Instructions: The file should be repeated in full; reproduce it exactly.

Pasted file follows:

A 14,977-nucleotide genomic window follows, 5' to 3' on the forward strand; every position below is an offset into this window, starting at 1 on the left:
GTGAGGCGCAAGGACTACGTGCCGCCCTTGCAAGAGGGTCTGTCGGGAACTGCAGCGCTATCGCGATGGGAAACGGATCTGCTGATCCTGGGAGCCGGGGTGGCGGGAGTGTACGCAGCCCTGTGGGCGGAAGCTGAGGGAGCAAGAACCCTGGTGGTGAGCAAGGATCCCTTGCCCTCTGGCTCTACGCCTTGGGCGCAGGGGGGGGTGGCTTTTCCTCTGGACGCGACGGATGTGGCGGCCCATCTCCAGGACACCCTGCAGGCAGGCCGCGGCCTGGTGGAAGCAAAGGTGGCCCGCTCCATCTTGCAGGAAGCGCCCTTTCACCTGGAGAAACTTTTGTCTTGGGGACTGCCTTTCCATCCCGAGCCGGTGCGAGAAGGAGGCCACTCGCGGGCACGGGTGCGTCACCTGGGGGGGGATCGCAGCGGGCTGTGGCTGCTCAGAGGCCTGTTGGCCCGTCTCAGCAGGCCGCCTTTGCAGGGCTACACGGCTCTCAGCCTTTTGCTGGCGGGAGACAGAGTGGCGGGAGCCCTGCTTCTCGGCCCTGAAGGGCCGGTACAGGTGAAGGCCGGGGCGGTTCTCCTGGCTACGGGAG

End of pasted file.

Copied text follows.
A 14,977-nucleotide genomic window follows, 5' to 3' on the forward strand; every position below is an offset into this window, starting at 1 on the left:
GTGAGGCGCAAGGACTACGTGCCGCCCTTGCAAGAGGGTCTGTCGGGAACTGCAGCGCTATCGCGATGGGAAACGGATCTGCTGATCCTGGGAGCCGGGGTGGCGGGAGTGTACGCAGCCCTGTGGGCGGAAGCTGAGGGAGCAAGAACCCTGGTGGTGAGCAAGGATCCCTTGCCCTCTGGCTCTACGCCTTGGGCGCAGGGGGGGGTGGCTTTTCCTCTGGACGCGACGGATGTGGCGGCCCATCTCCAGGACACCCTGCAGGCAGGCCGCGGCCTGGTGGAAGCAAAGGTGGCCCGCTCCATCTTGCAGGAAGCGCCCTTTCACCTGGAGAAACTTTTGTCTTGGGGACTGCCTTTCCATCCCGAGCCGGTGCGAGAAGGAGGCCACTCGCGGGCACGGGTGCGTCACCTGGGGGGGGATCGCAGCGGGCTGTGGCTGCTCAGAGGCCTGTTGGCCCGTCTCAGCAGGCCGCCTTTGCAGGGCTACACGGCTCTCAGCCTTTTGCTGGCGGGAGACAGAGTGGCGGGAGCCCTGCTTCTCGGCCCTGAAGGGCCGGTACAGGTGAAGGCCGGGGCGGTTCTCCTGGCTACGGGAG